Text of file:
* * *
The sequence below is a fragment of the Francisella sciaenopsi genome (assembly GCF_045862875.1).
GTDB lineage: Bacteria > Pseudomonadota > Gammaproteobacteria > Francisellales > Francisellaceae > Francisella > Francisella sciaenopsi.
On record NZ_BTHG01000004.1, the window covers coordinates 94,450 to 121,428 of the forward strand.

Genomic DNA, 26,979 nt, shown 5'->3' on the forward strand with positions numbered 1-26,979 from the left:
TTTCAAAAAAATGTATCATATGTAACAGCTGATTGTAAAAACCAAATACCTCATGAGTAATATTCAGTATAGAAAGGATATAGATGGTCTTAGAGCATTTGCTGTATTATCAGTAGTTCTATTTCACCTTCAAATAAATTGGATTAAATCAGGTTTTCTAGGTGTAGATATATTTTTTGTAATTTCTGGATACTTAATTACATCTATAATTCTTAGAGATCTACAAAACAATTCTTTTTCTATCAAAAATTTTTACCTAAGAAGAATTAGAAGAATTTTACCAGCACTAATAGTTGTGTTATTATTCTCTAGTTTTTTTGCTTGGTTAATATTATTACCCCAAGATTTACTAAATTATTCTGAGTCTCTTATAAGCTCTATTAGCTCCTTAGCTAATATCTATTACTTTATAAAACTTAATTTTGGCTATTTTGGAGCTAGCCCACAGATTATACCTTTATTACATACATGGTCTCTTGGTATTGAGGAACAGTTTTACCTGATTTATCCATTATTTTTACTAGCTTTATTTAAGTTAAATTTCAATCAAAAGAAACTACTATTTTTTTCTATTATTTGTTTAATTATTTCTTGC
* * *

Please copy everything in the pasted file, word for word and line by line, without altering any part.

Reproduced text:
The sequence below is a fragment of the Francisella sciaenopsi genome (assembly GCF_045862875.1).
GTDB lineage: Bacteria > Pseudomonadota > Gammaproteobacteria > Francisellales > Francisellaceae > Francisella > Francisella sciaenopsi.
On record NZ_BTHG01000004.1, the window covers coordinates 94,450 to 121,428 of the forward strand.

Genomic DNA, 26,979 nt, shown 5'->3' on the forward strand with positions numbered 1-26,979 from the left:
TTTCAAAAAAATGTATCATATGTAACAGCTGATTGTAAAAACCAAATACCTCATGAGTAATATTCAGTATAGAAAGGATATAGATGGTCTTAGAGCATTTGCTGTATTATCAGTAGTTCTATTTCACCTTCAAATAAATTGGATTAAATCAGGTTTTCTAGGTGTAGATATATTTTTTGTAATTTCTGGATACTTAATTACATCTATAATTCTTAGAGATCTACAAAACAATTCTTTTTCTATCAAAAATTTTTACCTAAGAAGAATTAGAAGAATTTTACCAGCACTAATAGTTGTGTTATTATTCTCTAGTTTTTTTGCTTGGTTAATATTATTACCCCAAGATTTACTAAATTATTCTGAGTCTCTTATAAGCTCTATTAGCTCCTTAGCTAATATCTATTACTTTATAAAACTTAATTTTGGCTATTTTGGAGCTAGCCCACAGATTATACCTTTATTACATACATGGTCTCTTGGTATTGAGGAACAGTTTTACCTGATTTATCCATTATTTTTACTAGCTTTATTTAAGTTAAATTTCAATCAAAAGAAACTACTATTTTTTTCTATTATTTGTTTAATTATTTCTTGC